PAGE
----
Thailand says no third country wants Rohingya

The Rohingya arrive at Racha Noi, off Phuket, earlier this week.

The Rohingya arrive at Racha Noi, off Phuket, earlier this week.

Thailand said yesterday that it was unable to find any other country willing to accept about 2,000 Rohingya refugees from neighbouring Myanmar who have been detained for several months.

“There is no third country ready to take them,” foreign ministry spokesman Manasvi Srisodapol said.

“They are worried that if they receive one group, tens or hundreds of thousands of others will follow.”

Many of the asylum-seekers have been locked up in crowded detention centres in Thailand for several months, prompting rights groups to call for their release.

Manasvi said the government was aware of the crowded conditions in the centres.

“Thai government agencies are currently discussing ways and solutions to improve their conditions,” he added.

Since Buddhist-Muslim tensions exploded a year ago in the state of Rakhine in western Myanmar, thousands of Muslim Rohingya boat people – including women and children – have joined an exodus from the former junta-ruled country.

Those who arrived in neighbouring Thailand have been “helped on” by the Thai navy towards Malaysia – their destination of choice – or detained as illegal immigrants.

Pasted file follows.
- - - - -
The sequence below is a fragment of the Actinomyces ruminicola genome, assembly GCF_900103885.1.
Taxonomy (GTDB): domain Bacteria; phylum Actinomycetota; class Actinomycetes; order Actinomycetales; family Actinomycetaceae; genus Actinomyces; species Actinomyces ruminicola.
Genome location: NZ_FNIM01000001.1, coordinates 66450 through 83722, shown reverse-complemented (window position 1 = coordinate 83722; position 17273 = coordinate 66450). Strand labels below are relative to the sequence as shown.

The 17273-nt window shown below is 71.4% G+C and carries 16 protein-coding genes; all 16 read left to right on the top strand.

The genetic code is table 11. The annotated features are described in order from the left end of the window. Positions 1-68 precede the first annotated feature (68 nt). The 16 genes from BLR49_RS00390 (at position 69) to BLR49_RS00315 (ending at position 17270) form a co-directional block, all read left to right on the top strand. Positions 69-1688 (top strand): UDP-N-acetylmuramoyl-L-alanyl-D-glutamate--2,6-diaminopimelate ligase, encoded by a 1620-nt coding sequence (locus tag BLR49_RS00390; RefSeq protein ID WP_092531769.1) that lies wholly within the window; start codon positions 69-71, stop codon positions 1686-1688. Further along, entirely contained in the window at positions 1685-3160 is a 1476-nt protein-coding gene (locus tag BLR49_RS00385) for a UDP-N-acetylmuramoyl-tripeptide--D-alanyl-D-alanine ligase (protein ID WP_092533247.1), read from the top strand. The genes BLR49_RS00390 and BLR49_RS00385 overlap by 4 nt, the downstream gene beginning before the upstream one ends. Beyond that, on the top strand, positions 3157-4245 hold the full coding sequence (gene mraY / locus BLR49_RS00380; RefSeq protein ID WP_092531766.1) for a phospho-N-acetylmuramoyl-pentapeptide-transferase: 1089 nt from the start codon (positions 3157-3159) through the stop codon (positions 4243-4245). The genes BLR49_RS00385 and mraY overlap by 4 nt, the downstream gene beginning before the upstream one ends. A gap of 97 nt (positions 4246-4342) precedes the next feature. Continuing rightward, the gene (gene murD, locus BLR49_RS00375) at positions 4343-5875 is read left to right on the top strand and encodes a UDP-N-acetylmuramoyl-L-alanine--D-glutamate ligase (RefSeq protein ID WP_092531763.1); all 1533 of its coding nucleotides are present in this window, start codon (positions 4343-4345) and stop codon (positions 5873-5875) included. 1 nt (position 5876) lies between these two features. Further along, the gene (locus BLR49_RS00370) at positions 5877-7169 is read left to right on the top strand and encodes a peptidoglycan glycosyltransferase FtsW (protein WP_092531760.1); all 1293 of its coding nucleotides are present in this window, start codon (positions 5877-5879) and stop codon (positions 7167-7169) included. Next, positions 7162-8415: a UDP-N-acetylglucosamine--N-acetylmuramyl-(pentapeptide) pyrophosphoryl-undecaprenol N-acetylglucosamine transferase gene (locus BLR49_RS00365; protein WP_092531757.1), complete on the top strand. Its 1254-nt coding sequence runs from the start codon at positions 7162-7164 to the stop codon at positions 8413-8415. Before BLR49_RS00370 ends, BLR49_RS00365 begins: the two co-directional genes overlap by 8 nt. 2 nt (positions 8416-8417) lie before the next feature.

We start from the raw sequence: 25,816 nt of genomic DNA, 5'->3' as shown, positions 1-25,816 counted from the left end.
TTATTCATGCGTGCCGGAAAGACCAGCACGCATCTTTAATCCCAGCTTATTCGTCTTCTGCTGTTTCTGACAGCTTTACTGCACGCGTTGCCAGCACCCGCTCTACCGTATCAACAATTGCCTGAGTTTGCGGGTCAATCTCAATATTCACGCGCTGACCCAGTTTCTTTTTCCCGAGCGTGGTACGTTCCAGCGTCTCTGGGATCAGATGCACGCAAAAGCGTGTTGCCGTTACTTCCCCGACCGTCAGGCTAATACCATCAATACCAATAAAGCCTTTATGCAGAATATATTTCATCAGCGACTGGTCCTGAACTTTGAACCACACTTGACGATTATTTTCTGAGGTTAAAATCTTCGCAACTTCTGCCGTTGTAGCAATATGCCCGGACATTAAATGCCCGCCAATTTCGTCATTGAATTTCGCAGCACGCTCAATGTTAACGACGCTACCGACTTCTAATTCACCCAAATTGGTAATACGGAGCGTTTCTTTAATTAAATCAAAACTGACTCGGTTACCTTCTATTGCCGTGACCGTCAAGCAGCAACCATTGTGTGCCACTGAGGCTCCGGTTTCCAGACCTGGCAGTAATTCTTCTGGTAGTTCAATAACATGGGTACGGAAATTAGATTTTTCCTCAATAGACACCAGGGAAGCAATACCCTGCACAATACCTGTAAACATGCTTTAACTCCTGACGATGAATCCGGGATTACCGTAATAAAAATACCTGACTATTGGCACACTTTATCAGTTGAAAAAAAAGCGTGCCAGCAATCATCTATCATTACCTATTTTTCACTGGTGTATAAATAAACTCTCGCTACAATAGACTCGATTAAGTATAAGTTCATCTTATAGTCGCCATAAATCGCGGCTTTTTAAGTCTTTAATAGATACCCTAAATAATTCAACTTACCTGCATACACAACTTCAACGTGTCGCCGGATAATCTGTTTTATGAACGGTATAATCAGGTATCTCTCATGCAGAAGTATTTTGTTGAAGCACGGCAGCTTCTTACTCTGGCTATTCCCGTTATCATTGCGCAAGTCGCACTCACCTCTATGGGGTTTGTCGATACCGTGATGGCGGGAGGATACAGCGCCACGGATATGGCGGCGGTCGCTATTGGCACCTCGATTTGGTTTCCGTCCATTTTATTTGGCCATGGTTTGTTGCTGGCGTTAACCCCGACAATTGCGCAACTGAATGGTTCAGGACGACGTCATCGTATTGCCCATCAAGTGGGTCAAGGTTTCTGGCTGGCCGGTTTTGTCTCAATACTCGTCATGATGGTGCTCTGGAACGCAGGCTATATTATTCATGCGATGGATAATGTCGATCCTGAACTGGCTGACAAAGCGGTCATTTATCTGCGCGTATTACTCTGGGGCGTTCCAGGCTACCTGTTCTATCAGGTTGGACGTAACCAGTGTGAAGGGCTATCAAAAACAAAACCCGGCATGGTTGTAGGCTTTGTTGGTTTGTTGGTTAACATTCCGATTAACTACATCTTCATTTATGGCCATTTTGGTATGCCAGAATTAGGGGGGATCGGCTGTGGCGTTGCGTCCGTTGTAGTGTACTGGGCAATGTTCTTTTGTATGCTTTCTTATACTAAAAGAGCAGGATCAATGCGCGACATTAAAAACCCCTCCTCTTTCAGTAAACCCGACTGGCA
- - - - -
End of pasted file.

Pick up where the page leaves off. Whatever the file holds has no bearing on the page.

Thailand initially said the asylum-seekers would be allowed to stay for six months while the government worked with the UN refugee agency UNHCR to try to find other countries willing to accept them.

Manasvi suggested they might stay longer, describing the timeframe as “hypothetical”.

UNHCR spokeswoman Vivian Tan said the ideal situation would be for peace to return to Rakhine so that the refugees could return home, but admitted that was unlikely to happen soon.

She said the crowded conditions at the Thai detention centres were not ideal but authorities were “trying their best to cope with this influx of people”.

Rights groups have voiced concern that the Rohingya men have been separated from their wives and children – who are held in separate community shelters – and are not allowed to go outside unless they require hospital treatment.

Source: AFP


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